- Written by Heart Beat Staff
Number One priority
COLUMBIA, Mo 03/18/15 (Beat Byte) -- "I have never seen trust in our city staff and City Council at such low levels," former Columbia City Councilman Jim Loveless said at last night's League of Women Voters debate. "I agree 100% with my friend, Steve Spellman."
Loveless' admission was the evening's Big Surprise, so compelling because -- as the new director of the Central Missouri Development Council (CMDC) -- he was arguing voters should pass Propositions 1 and 2, which would significantly raise rates for Columbia's city-owned electricity and stormwater utilities.
Spellman spoke against the propositions, hammering the theme that dominated both the proposition and candidate debates: After a series of high-profile City Hall lies, deceits, and blunders, trust in city government is at historic lows. City government must rebuild trust BEFORE doing anything else.
"Nobody believes what City Hall says anymore," Spellman, representing Boone County For Liberty, told the standing room only crowd. "If unseating a sitting City Council member [Ginny Chadwick] doesn't get our attention about the pressing need to rebuild trust, nothing will."
Why should voters give more money to people they don't trust? Spellman asked. Why should voters re-elect Council members or School Board members they can't trust? 2nd Ward Council candidate Paul Love argued, in his bid to unseat incumbent Michael Trapp.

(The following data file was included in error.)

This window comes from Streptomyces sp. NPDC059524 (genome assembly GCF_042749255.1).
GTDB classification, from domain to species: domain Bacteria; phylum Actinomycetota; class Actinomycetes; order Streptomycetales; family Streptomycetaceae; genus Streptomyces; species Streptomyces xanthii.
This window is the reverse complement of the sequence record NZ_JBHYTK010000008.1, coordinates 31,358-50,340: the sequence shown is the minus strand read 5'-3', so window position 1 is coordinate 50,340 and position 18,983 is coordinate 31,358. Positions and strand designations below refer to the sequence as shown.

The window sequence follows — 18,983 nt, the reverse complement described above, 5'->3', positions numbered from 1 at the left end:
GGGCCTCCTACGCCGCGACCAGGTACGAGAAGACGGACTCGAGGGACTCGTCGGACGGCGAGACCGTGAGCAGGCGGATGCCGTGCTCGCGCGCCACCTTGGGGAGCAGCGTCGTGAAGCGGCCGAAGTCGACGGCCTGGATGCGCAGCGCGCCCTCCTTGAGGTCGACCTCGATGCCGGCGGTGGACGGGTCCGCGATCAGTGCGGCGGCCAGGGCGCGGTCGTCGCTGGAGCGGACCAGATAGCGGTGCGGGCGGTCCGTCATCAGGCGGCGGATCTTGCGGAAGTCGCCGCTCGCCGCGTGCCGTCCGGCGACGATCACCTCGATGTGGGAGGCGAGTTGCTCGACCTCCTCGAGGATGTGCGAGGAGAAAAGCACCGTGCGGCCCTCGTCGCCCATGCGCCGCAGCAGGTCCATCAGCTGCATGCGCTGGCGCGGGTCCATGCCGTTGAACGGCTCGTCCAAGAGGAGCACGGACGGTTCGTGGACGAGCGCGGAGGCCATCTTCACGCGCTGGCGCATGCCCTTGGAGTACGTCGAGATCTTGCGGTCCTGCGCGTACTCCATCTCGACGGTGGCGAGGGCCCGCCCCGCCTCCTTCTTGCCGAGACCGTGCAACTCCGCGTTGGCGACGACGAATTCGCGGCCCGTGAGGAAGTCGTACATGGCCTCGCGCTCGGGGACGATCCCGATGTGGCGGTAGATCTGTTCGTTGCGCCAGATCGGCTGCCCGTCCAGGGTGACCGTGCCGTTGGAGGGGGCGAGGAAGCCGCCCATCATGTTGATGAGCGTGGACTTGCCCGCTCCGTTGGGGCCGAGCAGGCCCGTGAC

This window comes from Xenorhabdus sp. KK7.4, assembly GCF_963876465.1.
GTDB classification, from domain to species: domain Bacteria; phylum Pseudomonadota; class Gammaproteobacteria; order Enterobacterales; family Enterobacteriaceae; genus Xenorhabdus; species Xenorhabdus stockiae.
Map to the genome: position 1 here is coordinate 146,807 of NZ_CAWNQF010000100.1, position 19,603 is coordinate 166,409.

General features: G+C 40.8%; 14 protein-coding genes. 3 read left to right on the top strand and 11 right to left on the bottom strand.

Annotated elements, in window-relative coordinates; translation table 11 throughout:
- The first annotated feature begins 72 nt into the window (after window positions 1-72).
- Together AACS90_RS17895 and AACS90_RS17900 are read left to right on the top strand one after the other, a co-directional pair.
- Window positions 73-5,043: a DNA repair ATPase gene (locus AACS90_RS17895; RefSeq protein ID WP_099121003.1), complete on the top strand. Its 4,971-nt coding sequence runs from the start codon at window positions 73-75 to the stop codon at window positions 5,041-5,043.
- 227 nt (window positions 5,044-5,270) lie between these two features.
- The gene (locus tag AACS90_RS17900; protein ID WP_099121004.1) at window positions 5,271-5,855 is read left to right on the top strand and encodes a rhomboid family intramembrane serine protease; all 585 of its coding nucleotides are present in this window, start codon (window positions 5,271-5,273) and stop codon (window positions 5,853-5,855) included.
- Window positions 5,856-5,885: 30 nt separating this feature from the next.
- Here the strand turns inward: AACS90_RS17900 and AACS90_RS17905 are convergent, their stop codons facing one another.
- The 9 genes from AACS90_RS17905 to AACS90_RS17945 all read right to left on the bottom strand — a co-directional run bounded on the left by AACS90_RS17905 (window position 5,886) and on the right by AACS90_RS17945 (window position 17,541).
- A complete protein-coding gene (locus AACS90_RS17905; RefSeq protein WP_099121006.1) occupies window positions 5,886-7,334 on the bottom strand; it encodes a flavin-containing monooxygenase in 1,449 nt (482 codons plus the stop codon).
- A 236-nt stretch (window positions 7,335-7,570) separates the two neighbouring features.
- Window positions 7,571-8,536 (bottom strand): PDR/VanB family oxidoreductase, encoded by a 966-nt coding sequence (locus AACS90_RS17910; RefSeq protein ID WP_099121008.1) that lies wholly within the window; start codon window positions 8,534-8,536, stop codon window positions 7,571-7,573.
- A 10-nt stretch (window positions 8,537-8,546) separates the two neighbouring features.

The resounding answer to both questions: Voters shouldn't -- and didn't, as Columbia School Board candidate Christine King reminded. "When I first ran for this seat, I ran on a platform of transparency, which was at all-time lows," King said. "A superintendent [Phyllis Chase] had stepped down, and voters defeated a school tax levy, which is almost unheard of."
The so-called "Trust Factor" became the 2-hour forum's main theme from the start, when Love made his opening statement.
"I'm hearing about the 'trust factor' everywhere I go," he told the audience. Love decided to run, he explained, out of dissatisfaction with Councilman Trapp's support for "blighting sixty to ninety percent of Columbia for an Enhanced Enterprise Zone (EEZ) tax incentive."
Blight is the second in a long list of trust-crushing policy measures that started with a 2011 move to gerrymander the First, Third, and Fourth Wards, peeling off their historically "progressive" City Council votes in favor of a new Town Boss-friendly Council majority.
The downtown TIF; the Big Infrastructure Lie; the firing of Zim Schwartze; Ryan Ferguson; the Ginny Chadwick Recall; the Opus Debacle; the Dinner Train Failure; and the Sewer Billing Scandal have all followed during the McDavid-Matthes Administration.
"I heard a Chamber of Commerce member say 'trust in city government may be permanently damaged,'" Love continued. "I heard people at a Visioning meeting talk about how they no longer have any trust in City Hall."
"I could not agree more with Paul Love," Mr. Trapp agreed. "The Council has to work to restore trust."
The Trust Factor also dominated the Sixth Ward debate. "There is a serious lack of trust as to how and where City Hall is spending our money," candidate Ryan Euliss explained.
"There is certainly a trust factor with our city government," his opponent, Betsy Peters, agreed.
Peters referenced Columbia city manager Mike Matthes' decision to hold "special" City Council hearings that violated city law to approve Opus and two other large, downtown student apartments.
"We have to make sure we have public hearings when they are supposed to be held, rather than quick, extra ones," she said. "The Council needs to do what it says it will do. We need not to be lied to by our City Council."